If I Stay by Gayle Forman - review

Gayle Forman, If I Stay

People think I like chick flicks, and I always have good excuses for reading books that are apparently, chick flicks. Take The Fault In Our Stars for example. I forced my own dad to go and see the movie and he was practically in tears, and not for the right reason, sadly. He asked me, and I said the movie 'glorified the romance'. Truthfully I did. Which is why I secretly went into Waterstones and bought If I Stay, and I wasn't disappointed because it wasn't really a chick flick. Kind of.

If I Stay is about Mia and her brother (Teddy) and her mum and dad. One day in their lovely home state in America, it snows. And they are in a car crash. Mia's Mum and Dad die at the scene, and both her and Teddy are in a critical condition. What happens next is incredibly difficult to explain, so this is what I made of it.

Mia enters a state of… 'non-death' (?) and watches over as her body is operated on and transported from ward to ward until it ends up in the ICU. She watches as people come and go, watching her body. The rest of the book is based upon Mia reflecting over her life and what she's accomplished and achieved and answering the ultimate question: Should I Stay or Should I Go? (No reference to the song intended.)

This book was actually surprisingly short, or

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compact would be a better word, and that's my first positive. I like the fact that Gayle Forman didn't blow this topic up into a book that was 400 pages long and water down the point, and kept it to a nice amount; just over 200 pages. Short, but definitely sweet as well.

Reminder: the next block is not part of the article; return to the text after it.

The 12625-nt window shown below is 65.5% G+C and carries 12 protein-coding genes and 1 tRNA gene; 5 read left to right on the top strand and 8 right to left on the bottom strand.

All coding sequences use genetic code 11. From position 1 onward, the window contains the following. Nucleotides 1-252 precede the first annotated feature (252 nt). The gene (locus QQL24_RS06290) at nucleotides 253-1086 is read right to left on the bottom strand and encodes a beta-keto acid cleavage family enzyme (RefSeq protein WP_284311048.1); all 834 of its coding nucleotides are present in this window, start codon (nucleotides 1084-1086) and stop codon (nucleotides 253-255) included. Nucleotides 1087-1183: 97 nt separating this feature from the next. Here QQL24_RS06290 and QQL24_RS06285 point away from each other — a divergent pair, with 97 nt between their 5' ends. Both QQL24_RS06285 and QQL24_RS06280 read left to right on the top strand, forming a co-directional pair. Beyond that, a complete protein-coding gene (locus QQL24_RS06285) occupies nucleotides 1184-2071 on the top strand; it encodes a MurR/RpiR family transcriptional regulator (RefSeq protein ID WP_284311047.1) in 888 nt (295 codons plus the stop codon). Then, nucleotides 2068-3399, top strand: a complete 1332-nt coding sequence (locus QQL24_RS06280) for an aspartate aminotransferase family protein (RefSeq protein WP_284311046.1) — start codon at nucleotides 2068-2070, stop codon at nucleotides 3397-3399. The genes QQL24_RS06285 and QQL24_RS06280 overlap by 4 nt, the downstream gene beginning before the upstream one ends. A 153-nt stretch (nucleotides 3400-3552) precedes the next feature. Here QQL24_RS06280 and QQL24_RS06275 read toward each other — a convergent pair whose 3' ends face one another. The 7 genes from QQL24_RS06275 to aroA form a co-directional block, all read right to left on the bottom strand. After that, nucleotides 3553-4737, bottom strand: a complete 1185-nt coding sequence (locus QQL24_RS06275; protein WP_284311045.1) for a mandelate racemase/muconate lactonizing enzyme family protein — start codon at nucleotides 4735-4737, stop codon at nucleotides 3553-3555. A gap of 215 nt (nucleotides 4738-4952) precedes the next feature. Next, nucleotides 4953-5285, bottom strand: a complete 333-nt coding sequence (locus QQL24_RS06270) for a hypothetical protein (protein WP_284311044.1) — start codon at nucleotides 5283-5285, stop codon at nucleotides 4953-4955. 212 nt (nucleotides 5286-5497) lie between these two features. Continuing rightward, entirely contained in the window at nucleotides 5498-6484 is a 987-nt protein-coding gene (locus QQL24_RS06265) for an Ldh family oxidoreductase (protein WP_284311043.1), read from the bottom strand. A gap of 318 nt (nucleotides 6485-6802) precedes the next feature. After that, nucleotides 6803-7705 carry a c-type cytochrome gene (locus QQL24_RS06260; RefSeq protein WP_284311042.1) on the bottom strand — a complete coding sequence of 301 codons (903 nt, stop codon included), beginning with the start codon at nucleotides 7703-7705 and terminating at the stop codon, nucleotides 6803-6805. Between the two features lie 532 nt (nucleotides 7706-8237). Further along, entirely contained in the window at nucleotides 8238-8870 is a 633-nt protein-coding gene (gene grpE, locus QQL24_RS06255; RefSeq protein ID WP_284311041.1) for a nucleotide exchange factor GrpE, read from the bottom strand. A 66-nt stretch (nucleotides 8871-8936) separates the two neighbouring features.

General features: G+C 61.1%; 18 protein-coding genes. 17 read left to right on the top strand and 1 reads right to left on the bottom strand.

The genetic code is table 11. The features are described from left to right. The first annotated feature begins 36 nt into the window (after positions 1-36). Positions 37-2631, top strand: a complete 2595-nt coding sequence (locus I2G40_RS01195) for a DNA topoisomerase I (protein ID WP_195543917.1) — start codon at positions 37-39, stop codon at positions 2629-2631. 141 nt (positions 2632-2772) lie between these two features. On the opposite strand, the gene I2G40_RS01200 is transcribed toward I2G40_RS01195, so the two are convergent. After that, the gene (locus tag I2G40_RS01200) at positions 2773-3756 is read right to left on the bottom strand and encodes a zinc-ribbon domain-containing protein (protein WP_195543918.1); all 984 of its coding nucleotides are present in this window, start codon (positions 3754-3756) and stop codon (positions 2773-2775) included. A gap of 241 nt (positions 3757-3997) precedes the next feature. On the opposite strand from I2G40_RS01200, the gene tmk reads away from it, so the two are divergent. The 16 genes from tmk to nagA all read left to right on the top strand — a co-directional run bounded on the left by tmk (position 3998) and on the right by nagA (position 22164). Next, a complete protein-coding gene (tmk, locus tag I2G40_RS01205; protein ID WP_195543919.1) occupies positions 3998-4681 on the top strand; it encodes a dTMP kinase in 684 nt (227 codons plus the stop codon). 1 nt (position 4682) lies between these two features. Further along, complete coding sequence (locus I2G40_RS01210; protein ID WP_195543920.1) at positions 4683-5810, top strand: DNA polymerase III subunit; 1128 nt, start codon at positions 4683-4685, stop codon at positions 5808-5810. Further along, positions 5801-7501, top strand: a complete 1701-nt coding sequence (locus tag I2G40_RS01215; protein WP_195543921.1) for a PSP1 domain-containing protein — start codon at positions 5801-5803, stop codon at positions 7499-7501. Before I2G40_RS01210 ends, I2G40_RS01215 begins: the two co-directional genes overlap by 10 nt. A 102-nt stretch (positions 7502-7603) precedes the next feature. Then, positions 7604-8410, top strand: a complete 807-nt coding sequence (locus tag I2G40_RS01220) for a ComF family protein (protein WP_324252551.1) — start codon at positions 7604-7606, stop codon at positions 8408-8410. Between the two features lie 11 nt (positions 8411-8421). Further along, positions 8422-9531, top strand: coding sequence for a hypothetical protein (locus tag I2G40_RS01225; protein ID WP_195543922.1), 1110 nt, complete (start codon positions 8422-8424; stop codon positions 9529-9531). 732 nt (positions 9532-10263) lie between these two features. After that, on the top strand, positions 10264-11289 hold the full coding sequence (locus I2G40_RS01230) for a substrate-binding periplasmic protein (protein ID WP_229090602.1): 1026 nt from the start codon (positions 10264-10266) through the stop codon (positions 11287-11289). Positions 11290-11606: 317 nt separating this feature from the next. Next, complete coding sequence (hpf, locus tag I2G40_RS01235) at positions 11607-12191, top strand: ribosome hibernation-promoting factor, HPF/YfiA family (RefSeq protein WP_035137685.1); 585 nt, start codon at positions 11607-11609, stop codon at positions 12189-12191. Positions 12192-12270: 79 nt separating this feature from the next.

This is a really interesting book to read as it tackles a sense of achievement and also overcomes that stereotype against musicians that they can't have boyfriends who are into modern stuff (Adam) or they have no friends or they can't achieve anything in day to day life because it's a dying art. I like that.

I also like the fact that this wasn't a complete chick flick! This book doesn't start with 'Stephanie knew the boy next door. And he was the worst thing that ever happened…' because I find that stuff boring. Don't get me wrong, it was borderline, but it wasn't romance.

Negative? I was quite disappointed to see Where She Went available as well. You can't serialise this book, and part of me wonders if Where She Went was just a by-product of a publishing agreement. You're welcome to prove me wrong though.

I would definitely recommend this book to anyone, but I also fail to see how this can be sensibly adapted into a feature length film. Some production company wants to do it though, so I'll be waiting to see that eagerly.

•Buy this book at the Guardian Bookshop.

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Category: Review

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